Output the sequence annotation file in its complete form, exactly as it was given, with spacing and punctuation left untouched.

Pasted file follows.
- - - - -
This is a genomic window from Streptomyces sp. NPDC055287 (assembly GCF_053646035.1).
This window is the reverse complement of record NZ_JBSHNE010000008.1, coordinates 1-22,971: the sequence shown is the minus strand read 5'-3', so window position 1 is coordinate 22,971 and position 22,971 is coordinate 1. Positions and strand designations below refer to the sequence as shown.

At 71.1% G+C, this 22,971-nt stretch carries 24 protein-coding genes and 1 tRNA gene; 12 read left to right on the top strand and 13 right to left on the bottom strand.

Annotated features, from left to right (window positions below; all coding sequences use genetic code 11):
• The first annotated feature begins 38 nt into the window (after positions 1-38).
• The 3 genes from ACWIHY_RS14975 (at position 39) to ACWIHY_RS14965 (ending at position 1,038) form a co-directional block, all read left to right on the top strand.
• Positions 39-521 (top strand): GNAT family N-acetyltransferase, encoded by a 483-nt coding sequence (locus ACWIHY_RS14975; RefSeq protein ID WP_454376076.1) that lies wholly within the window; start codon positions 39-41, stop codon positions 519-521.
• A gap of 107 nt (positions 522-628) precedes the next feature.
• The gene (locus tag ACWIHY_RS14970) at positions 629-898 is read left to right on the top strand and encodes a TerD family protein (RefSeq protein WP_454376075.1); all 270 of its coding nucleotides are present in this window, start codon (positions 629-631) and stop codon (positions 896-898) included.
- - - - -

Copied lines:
This is a genomic window from Streptomyces sp. NPDC055287 (assembly GCF_053646035.1).
This window is the reverse complement of record NZ_JBSHNE010000008.1, coordinates 1-22,971: the sequence shown is the minus strand read 5'-3', so window position 1 is coordinate 22,971 and position 22,971 is coordinate 1. Positions and strand designations below refer to the sequence as shown.

At 71.1% G+C, this 22,971-nt stretch carries 24 protein-coding genes and 1 tRNA gene; 12 read left to right on the top strand and 13 right to left on the bottom strand.

Annotated features, from left to right (window positions below; all coding sequences use genetic code 11):
• The first annotated feature begins 38 nt into the window (after positions 1-38).
• The 3 genes from ACWIHY_RS14975 (at position 39) to ACWIHY_RS14965 (ending at position 1,038) form a co-directional block, all read left to right on the top strand.
• Positions 39-521 (top strand): GNAT family N-acetyltransferase, encoded by a 483-nt coding sequence (locus ACWIHY_RS14975; RefSeq protein ID WP_454376076.1) that lies wholly within the window; start codon positions 39-41, stop codon positions 519-521.
• A gap of 107 nt (positions 522-628) precedes the next feature.
• The gene (locus tag ACWIHY_RS14970) at positions 629-898 is read left to right on the top strand and encodes a TerD family protein (RefSeq protein WP_454376075.1); all 270 of its coding nucleotides are present in this window, start codon (positions 629-631) and stop codon (positions 896-898) included.